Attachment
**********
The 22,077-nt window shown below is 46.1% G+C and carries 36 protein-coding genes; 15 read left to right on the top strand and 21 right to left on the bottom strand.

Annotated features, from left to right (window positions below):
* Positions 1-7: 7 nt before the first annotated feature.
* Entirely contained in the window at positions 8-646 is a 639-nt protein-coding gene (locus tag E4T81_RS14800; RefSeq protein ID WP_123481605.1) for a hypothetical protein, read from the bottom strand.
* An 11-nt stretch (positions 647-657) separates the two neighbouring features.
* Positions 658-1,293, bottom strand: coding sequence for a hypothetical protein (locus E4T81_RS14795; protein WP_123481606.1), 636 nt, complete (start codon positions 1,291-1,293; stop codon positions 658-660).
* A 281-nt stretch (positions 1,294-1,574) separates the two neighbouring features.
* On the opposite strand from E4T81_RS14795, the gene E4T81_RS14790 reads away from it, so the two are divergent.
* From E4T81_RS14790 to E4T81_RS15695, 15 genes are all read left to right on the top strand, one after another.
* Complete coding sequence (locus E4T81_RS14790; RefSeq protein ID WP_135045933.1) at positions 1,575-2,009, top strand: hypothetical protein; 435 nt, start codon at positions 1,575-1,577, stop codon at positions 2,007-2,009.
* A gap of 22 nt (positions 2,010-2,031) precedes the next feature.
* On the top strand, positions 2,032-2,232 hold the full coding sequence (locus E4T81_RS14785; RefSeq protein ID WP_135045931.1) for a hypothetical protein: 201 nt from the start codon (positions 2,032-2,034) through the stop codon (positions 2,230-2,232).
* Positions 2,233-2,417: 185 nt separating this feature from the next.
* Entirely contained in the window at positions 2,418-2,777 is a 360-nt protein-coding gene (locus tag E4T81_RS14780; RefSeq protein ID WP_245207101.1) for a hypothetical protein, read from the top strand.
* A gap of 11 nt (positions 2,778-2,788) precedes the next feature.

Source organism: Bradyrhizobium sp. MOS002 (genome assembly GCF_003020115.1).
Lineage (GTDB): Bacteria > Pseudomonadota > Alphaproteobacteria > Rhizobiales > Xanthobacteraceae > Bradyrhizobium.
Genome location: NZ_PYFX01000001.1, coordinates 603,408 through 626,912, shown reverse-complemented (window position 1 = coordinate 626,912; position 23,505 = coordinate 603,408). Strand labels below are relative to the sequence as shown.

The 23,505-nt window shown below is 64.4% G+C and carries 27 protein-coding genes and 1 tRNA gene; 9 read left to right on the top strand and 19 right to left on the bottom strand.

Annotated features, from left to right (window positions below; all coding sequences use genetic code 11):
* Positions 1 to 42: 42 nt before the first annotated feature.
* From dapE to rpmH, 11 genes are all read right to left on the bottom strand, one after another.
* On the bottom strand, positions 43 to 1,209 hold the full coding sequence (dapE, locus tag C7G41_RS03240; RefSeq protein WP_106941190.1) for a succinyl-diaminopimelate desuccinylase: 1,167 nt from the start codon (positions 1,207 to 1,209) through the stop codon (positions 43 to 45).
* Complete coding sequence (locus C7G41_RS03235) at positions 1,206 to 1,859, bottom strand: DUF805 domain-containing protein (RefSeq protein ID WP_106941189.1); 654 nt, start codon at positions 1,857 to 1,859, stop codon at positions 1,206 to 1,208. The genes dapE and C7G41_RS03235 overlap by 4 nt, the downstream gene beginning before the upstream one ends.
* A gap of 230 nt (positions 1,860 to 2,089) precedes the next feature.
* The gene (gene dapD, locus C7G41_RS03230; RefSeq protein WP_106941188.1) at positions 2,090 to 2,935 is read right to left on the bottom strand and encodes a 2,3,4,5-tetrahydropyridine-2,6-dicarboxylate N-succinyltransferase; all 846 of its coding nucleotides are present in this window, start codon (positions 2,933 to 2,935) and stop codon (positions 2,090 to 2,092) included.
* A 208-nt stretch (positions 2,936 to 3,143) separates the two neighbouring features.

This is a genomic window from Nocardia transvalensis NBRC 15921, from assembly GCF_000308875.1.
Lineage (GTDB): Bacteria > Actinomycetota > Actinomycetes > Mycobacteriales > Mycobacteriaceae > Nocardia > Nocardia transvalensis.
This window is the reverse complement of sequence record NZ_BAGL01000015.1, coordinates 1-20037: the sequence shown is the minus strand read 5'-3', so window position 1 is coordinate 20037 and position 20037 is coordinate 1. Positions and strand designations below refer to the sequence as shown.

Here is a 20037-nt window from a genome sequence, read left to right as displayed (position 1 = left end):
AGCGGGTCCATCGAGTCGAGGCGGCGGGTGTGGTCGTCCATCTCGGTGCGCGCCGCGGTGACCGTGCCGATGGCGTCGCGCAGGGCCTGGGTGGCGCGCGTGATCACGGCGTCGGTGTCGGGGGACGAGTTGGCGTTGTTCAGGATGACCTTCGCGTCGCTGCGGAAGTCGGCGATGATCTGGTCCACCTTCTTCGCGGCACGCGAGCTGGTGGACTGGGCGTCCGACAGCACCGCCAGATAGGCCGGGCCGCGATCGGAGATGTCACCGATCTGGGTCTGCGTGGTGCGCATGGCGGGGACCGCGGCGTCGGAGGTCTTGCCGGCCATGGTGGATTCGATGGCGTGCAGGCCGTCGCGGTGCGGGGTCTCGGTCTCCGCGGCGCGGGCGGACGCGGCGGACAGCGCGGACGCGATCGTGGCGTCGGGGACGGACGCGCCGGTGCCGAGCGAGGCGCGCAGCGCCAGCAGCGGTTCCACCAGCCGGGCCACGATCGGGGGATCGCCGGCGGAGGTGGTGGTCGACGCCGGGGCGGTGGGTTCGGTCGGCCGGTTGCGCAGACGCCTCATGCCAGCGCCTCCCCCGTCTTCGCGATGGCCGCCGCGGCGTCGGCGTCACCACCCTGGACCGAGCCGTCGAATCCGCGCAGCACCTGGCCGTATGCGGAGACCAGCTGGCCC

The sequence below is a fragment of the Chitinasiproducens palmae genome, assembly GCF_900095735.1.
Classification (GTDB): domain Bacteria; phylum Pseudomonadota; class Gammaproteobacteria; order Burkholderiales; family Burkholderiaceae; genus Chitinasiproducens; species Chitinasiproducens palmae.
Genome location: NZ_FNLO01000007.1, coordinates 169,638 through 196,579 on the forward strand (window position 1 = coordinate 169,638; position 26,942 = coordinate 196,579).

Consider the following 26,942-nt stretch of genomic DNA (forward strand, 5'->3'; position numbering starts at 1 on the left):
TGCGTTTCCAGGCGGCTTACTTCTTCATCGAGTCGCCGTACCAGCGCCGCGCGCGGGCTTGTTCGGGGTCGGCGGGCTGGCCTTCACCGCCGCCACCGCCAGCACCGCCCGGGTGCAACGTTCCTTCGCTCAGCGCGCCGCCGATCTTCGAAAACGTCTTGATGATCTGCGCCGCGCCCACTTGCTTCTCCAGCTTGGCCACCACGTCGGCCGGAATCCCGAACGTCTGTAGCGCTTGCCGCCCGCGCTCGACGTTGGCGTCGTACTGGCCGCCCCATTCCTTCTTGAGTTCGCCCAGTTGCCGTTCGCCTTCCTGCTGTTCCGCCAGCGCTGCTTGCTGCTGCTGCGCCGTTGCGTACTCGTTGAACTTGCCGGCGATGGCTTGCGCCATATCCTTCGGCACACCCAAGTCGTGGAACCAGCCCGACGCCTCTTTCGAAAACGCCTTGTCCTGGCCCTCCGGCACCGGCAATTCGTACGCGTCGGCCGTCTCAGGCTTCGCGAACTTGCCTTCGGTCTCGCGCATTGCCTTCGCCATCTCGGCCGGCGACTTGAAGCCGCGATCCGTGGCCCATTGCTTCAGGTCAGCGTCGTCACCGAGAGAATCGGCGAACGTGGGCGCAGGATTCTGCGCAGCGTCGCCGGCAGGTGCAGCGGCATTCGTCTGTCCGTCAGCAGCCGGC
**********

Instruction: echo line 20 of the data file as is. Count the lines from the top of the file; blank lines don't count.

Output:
Annotated features, from left to right (window positions below; all coding sequences use genetic code 11):